with the command crontab -r. root is
allowed to remove anyone's cron table.
CAUTION: The crontab -r command
DOES NOT confirm your intention. Once deleted, the
cron table is gone forever. Unless there is a
compelling reason to do so, avoid editing root's
A cron table file is ordinary ASCII text and consists of
one or more lines specifying what is to be executed and when.
A typical cron table line takes the general form:
day mon dow
where min and hour define the time of day (in 24
hour format) at which execution is to commence, day
defines the day of the month on which to start execution,
mon defines the month in which to start execution, and
dow definess the day of the week on which to start
execution. The command field specifies what is to be
executed, using Bourne shell syntax, and may include
arguments. It is highly recommended you use a fully qualified
filename for command, as cron normally limits its search
to /bin and /usr/bin . If command
cannot be found, cron will complain by sending local mail
to the owner of the cron table.
Scheduling is quite flexible. Permissible values for the
date and time fields are as follows:
dow 0-6 (Sunday =
Scheduling values are cumulative: if you specify both a
day and dow value, cron will attempt to
obey both parameters. In addition to the above values,
cron understands an asterisk ( * ) to mean all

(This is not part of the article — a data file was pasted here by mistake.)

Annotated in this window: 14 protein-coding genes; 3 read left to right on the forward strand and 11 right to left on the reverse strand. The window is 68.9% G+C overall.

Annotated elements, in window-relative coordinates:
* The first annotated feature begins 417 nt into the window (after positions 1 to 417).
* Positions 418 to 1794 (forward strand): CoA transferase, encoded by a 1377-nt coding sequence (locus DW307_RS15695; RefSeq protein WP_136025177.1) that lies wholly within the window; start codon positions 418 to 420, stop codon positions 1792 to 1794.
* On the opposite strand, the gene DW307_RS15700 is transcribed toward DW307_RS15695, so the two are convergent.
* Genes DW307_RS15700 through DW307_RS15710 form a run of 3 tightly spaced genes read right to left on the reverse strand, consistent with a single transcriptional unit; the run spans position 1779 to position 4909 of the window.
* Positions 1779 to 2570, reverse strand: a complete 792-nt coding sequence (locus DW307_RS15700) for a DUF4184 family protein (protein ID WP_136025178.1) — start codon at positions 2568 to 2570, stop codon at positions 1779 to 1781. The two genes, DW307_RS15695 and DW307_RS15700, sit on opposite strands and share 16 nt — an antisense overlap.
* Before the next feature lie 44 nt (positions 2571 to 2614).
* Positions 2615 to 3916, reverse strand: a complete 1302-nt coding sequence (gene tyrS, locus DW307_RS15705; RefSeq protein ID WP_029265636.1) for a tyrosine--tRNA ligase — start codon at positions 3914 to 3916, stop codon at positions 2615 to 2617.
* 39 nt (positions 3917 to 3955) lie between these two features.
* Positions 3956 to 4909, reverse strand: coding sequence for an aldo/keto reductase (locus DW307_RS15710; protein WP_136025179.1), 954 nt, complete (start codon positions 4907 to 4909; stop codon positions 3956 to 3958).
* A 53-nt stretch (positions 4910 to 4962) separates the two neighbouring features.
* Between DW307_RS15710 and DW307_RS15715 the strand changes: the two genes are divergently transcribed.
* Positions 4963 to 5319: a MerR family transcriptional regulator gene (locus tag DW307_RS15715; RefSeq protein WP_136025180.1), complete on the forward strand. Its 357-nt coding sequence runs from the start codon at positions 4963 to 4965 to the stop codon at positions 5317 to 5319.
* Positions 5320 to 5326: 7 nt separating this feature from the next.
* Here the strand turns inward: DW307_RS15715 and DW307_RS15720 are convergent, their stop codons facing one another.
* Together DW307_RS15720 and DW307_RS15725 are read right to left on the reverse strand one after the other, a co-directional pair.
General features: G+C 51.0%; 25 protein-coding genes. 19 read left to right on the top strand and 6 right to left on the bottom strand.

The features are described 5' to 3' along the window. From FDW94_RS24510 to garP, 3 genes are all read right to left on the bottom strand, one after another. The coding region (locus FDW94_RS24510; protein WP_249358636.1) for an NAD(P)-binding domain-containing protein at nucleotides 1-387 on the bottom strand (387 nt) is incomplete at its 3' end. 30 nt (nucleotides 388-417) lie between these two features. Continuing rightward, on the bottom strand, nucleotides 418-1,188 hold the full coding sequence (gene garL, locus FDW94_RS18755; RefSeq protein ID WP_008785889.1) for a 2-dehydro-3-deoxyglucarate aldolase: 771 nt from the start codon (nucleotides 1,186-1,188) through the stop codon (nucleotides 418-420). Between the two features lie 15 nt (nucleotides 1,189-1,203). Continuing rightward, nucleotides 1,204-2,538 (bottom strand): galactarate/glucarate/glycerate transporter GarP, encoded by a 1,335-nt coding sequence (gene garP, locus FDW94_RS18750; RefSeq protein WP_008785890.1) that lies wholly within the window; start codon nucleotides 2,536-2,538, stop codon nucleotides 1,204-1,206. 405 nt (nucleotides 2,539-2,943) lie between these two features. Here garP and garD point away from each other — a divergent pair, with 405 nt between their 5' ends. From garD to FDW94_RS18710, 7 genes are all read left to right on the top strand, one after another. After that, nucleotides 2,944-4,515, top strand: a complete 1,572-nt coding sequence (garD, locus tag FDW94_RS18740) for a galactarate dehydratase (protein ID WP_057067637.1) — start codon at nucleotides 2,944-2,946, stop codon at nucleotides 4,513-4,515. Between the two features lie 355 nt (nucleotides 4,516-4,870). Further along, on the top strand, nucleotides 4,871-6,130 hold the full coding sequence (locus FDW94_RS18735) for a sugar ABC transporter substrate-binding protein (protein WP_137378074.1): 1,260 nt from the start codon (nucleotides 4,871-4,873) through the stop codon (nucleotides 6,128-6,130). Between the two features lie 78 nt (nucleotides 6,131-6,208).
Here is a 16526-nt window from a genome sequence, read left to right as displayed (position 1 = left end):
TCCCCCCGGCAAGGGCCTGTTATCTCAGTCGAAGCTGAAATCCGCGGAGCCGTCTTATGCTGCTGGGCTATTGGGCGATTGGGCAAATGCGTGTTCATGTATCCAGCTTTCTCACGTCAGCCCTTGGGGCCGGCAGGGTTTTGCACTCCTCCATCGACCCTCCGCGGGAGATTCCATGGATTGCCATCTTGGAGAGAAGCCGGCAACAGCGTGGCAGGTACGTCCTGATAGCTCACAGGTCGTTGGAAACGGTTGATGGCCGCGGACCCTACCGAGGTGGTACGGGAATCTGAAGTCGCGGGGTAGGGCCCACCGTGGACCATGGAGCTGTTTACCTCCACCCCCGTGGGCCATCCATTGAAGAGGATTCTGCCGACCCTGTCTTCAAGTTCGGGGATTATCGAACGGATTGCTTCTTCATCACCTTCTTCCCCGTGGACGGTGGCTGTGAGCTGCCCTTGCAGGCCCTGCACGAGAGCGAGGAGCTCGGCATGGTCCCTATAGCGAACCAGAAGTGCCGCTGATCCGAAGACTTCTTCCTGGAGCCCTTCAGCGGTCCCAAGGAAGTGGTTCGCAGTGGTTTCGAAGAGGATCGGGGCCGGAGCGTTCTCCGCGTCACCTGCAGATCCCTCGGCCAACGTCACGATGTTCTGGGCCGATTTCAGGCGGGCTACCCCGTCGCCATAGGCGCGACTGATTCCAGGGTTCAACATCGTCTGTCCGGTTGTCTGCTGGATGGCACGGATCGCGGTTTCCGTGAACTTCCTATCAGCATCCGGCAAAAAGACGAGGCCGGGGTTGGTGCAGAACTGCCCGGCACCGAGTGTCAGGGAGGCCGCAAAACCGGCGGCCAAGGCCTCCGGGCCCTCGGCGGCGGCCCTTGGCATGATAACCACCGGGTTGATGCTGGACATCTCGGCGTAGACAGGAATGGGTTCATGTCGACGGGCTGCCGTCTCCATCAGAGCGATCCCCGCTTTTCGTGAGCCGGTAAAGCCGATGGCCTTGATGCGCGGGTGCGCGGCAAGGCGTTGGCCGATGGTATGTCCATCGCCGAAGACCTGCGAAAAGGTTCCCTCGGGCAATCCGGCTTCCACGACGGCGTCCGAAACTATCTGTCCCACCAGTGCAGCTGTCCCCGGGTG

legal values for the field where it is used, and also understands
numeric ranges. For example, if the dow parameter is
0,3,6 it tells cron to execute the job on Sunday,
Wednesday and Saturday. If the dow parameter is
1-5 it means execute the job Monday through Friday
inclusive. You could also specify 0,15,30,45 for the
min field and asterisk everything else, which would cause
the job to run at 15 minute intervals, starting with every hour on
the hour. If all fields are asterisks, cron will
attempt to run the job at one minute intervals.
Any text following an octothorpe (#) is treated as a
comment and ignored by cron. Reasonably terse
comments are recommended. All parameters must be separated by
at least one space or tab (tabbed columns are suggested for
Here's a cron table entry example:
05 00 01 01 * /usr/local/bin/archive_files #archive
This entry will cause cron to start